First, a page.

Riding off the ferry the next day, it was immediately clear who rules the road in Holland. We were waved to the front of the queue and within minutes we were off and cycling into the clear, sunny morning. It is almost impossible not to cycle on a cycle path in Holland. There certainly appears to be more cycle paths than roads and they have their own sign-posting, traffic lights, complex junctions and, more often than not, are completely segregated from the road traffic. In Rotterdam, when searching in vain for a way across the river, a couple of men in uniform beckoned to us and pointed out an unmarked doorway in an unusual shaped building. There was already a dreadlocked man standing patiently outside it with a bicycle beside him and his daughter on the back, so naturally we went and stood behind him. On closer inspection, the door was actually for a lift, and the lift took us down deep underground to a huge tunnel under the river. Just for bikes! Only in Holland.
We have had a love-hate relationship with the cycle paths ever since that first day, or more specifically, navigating them. Of course, this is most certainly the fault of the cycle paths and nothing whatsoever to do with our navigational skills.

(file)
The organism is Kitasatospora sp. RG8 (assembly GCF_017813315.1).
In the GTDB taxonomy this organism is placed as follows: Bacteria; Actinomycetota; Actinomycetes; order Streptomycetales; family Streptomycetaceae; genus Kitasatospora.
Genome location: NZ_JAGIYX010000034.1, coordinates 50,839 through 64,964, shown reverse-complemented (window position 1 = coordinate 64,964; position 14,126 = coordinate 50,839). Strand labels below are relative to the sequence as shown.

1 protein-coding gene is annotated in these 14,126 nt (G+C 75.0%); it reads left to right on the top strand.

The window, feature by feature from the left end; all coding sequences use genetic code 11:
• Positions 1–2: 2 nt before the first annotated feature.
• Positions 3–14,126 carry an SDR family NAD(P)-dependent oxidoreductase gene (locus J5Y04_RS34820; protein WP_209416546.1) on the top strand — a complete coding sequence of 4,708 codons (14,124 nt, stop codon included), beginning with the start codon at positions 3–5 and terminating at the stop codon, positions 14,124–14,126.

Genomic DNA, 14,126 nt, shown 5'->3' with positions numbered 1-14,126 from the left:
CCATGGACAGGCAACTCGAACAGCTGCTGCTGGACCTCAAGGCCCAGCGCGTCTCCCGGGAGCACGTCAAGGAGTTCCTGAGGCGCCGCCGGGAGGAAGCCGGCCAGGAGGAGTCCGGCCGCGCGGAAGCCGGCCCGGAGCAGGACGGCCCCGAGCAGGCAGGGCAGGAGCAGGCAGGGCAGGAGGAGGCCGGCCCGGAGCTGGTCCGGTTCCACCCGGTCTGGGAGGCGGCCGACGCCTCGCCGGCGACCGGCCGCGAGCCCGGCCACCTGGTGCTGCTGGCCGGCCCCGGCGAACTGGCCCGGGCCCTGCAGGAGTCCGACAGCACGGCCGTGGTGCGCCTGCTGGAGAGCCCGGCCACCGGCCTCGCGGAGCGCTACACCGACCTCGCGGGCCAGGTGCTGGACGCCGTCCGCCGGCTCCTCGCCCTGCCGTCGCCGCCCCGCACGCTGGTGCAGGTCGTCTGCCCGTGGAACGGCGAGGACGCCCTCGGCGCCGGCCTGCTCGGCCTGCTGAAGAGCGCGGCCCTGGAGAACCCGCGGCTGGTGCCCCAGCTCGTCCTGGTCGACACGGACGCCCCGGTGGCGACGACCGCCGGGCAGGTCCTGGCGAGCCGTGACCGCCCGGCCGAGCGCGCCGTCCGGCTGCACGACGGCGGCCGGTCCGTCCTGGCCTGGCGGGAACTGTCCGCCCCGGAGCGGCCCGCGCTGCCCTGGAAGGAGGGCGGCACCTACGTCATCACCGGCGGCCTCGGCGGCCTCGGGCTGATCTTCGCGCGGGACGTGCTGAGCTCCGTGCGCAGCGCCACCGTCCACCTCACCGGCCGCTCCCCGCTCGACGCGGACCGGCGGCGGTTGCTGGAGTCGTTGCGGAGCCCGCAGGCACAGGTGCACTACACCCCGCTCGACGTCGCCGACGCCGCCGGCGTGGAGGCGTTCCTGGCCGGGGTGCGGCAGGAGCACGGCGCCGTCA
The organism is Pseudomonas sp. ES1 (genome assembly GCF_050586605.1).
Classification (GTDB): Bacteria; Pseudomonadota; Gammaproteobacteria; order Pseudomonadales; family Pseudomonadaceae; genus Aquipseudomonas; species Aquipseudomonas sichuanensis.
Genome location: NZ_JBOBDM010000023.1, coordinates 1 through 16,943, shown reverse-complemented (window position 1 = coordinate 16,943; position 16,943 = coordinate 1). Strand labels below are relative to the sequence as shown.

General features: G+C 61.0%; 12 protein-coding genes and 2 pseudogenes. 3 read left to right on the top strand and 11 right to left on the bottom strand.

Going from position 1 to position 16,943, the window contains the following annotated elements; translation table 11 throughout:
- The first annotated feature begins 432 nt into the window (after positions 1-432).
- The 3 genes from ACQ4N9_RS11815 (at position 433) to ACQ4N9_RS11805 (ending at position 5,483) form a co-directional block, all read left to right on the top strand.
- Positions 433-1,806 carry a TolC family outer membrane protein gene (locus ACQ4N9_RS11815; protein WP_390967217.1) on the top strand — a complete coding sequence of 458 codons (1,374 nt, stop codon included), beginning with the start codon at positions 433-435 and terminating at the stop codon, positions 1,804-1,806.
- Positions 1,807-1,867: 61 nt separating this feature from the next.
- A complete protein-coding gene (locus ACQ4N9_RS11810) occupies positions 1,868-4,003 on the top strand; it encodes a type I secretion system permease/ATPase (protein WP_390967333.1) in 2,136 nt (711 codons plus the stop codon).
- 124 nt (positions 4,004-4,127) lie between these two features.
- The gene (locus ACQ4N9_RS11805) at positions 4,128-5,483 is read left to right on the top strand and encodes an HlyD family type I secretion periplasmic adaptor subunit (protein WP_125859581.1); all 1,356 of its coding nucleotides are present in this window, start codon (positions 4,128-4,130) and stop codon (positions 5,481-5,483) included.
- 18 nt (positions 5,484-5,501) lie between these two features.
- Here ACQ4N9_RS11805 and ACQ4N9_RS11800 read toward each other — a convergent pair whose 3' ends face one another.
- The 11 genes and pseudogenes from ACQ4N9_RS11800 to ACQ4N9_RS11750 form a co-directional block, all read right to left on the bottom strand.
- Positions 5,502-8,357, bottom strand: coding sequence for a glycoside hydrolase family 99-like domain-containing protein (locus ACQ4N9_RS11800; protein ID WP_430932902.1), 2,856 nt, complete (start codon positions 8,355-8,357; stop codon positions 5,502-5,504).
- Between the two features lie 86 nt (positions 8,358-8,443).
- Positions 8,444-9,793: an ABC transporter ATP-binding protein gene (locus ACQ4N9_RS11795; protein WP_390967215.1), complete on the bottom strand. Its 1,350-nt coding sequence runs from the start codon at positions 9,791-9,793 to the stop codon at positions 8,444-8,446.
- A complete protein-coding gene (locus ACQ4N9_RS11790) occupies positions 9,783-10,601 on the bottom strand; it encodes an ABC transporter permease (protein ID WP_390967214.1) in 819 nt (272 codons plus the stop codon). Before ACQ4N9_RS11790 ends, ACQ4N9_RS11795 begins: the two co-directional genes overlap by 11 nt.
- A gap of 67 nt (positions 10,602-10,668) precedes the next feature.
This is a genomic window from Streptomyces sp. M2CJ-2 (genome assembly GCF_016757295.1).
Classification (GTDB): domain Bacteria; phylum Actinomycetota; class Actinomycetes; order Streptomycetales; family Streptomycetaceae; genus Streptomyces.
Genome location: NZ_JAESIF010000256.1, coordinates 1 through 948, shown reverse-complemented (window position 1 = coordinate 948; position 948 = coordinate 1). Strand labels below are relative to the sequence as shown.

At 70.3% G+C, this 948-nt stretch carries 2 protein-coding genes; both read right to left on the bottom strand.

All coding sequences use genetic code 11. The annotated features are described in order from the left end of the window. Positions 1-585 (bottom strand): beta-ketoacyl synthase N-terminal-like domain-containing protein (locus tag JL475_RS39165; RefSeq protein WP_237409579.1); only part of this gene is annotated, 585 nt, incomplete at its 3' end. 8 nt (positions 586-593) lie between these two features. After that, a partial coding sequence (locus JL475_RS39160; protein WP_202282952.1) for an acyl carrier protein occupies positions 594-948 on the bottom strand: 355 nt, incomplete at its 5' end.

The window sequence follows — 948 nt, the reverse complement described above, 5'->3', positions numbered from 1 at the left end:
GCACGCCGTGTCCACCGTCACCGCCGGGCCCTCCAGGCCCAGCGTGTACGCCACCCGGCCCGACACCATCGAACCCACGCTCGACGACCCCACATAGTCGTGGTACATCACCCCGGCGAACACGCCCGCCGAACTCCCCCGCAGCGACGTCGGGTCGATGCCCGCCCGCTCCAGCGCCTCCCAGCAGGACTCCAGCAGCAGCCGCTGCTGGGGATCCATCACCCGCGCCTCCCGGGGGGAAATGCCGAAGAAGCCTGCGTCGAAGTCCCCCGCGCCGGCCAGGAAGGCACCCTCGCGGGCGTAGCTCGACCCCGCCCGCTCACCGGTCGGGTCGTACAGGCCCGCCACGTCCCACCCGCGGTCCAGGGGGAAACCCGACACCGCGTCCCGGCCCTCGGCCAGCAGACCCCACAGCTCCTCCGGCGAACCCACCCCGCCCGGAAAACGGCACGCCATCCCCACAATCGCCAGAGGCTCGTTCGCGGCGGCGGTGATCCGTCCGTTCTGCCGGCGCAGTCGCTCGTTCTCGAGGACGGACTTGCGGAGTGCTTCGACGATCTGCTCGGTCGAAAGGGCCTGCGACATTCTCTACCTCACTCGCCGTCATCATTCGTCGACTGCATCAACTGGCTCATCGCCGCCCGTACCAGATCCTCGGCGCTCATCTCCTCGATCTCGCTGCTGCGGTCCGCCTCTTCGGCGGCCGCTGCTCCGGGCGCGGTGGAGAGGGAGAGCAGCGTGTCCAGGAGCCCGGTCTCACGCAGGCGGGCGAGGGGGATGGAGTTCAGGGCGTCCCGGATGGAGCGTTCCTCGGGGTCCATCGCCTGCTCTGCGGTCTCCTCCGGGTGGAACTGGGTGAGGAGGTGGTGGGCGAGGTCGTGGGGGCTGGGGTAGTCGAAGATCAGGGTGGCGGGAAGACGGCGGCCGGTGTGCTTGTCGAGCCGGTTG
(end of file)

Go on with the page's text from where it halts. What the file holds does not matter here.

On our first full day in Germany we had our biggest falling out with the cycle path signs to date. After a very early start, we cycled east from our campsite, heading for the Rhine. It was a miserable, wet morning and we just wanted to get some miles under our belts quickly to put us in with a chance of making our goal of reaching Cologne that evening. After about 10km of cycling, we arrived at the water and sure enough there was a signpost that stated that this was the Rhine Cycle Path (our chosen route for the next few days). So we turned right and set off along the path in a southerly direction. Or so we thought. The path meandered around endlessly and eventually it seemed to peter out completely. It started to rain more heavily and we were steadily getting more and more frustrated. Luckily, help arrived in the form of a couple of Tasmanians who were cycling the length of the Rhine in the other direction. They were lost, but were able to point out to us that we were even more lost as we had been heading North for the previous half an hour (not very conducive to getting to the Southern Hemisphere)! The section of the Rhine that we had arrived at was a confusing mass of smaller rivers and lakes and it was not the Rhine that we had arrived at and turned right but some other mass of water. At this point, Steven vowed we were never to follow a cycle path ever again (this lasted until the next convenient cycle path appeared). And so we set off down the very straight roads from town to town until we reached Cologne. In the end this fiasco was probably a blessing in disguise as we subsequently discovered that north of Cologne there is power station after chemical plant after power station which the cycle path winds its way slowly around and we would probably never have made it to our destination in one day. It also taught us a valuable lesson; use the compass. Now our general rule is that if a path doesn’t head in our vague required direction (south east) then it must be viewed with a very hefty dose of suspicion.